Authors will receive a Royalty Statement towards the end of the quarter and it will reflect sales from the previous quarter. For example, in June an author will receive the Royalty Statement for sales made from January to March, and if a check is due, this will also be included. This delay is due to the fact that it can take several months for the printer to send us payment for the books sold. This also means that an authors will not receive his or her first royalty check the first quarter that his or her book is available. He or she will receive a royalty check at the end of the second quarter of the book’s publication.
A royalty check is written once the royalty reaches $10 or at the end of the year. End-of-year royalty checks are sent in March.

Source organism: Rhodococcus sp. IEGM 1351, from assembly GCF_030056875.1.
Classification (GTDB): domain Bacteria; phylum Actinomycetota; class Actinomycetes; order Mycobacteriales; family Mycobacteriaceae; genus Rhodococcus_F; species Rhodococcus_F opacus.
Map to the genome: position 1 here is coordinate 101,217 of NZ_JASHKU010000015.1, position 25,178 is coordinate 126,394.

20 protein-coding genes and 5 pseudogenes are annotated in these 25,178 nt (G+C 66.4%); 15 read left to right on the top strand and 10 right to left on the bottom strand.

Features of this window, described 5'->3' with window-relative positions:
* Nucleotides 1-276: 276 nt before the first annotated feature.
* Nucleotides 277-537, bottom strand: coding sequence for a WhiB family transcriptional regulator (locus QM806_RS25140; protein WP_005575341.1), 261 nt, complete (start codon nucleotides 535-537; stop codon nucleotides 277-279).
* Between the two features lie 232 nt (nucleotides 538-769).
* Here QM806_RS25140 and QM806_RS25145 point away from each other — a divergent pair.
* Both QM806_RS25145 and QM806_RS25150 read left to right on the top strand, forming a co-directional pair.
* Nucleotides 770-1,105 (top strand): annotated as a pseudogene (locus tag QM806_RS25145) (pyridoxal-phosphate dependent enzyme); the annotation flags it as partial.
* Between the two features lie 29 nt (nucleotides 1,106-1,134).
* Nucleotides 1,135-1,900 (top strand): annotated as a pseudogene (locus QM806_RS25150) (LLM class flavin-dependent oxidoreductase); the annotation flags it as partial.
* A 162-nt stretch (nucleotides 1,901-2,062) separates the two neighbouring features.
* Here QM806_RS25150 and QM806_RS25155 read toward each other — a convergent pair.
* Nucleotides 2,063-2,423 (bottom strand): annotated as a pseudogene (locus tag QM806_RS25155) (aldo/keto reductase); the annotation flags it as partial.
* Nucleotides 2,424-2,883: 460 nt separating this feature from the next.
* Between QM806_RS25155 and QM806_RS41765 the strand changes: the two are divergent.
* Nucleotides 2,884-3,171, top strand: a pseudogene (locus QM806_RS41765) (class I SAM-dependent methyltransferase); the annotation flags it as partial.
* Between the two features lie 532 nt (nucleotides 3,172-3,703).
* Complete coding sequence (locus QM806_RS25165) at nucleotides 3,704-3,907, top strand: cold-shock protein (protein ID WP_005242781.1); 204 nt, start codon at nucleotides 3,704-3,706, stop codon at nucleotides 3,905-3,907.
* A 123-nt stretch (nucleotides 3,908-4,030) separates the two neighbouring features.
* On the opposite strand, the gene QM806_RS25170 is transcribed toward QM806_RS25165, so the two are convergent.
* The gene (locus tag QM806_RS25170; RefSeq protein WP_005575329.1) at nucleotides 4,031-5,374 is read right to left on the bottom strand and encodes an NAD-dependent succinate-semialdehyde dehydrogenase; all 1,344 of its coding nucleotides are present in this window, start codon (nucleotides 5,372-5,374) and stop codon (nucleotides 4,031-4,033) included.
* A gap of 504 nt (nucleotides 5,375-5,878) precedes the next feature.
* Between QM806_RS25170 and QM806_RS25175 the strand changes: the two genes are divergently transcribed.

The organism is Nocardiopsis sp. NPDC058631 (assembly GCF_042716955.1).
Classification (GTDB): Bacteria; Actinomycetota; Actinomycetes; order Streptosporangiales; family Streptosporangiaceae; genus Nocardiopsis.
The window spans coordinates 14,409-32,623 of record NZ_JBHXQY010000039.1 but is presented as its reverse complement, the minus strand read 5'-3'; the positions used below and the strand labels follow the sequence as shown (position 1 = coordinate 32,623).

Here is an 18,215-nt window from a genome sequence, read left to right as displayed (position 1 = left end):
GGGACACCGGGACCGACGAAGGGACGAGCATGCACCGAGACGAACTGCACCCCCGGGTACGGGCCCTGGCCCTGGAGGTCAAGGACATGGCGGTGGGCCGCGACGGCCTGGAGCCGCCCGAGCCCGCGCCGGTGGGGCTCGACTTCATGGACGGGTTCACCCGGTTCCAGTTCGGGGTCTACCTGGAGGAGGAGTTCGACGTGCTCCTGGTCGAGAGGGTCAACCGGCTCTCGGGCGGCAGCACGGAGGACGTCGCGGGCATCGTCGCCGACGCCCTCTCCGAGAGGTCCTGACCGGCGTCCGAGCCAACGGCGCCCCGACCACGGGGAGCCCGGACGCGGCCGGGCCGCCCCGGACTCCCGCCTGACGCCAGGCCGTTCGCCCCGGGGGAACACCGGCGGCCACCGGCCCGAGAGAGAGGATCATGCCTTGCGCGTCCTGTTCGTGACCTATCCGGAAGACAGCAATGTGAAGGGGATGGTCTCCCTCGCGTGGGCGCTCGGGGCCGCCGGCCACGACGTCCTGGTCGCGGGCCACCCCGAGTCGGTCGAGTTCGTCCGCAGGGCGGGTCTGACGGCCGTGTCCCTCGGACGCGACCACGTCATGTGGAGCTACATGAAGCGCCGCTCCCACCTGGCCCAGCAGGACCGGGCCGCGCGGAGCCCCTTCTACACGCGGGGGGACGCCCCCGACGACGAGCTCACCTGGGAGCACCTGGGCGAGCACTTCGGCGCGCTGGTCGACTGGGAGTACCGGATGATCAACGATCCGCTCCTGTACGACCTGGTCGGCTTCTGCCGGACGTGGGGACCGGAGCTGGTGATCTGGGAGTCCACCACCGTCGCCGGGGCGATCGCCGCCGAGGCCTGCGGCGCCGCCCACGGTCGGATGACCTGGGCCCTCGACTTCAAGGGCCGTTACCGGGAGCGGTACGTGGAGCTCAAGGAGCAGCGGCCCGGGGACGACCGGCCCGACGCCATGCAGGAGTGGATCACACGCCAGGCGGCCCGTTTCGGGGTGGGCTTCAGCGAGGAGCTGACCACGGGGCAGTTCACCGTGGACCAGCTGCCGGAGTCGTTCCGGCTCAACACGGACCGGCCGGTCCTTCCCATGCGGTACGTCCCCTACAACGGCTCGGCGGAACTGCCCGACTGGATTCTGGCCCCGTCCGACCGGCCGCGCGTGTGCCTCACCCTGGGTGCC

Royalties are based on your “net profit” from each book sold. Royalty rates vary from author to author, ranging up to 50%. Here is an example of a book that sells at a retail price of $14.95 with a 50% royalty:
If it is sold through Amazon or Barnes & Noble: The printer sells the book to the distributor/retailer at a 40% discount, reducing the profit to $8.97. The printer charges $4.00 (estimated) to print the book (print charge). Thus, the “net profit” is $4.97. The author receives 50% royalties from this net profit, which comes out to $2.49.
Authors receive up to 50% royalties of the net receipts on any eBook sold. In most cases, online retailers demand a 30% trade discount on eBooks; although, some retailers demand 50%. Authors can choose the retail price of their eBook within the range of $2.99 to $9.99.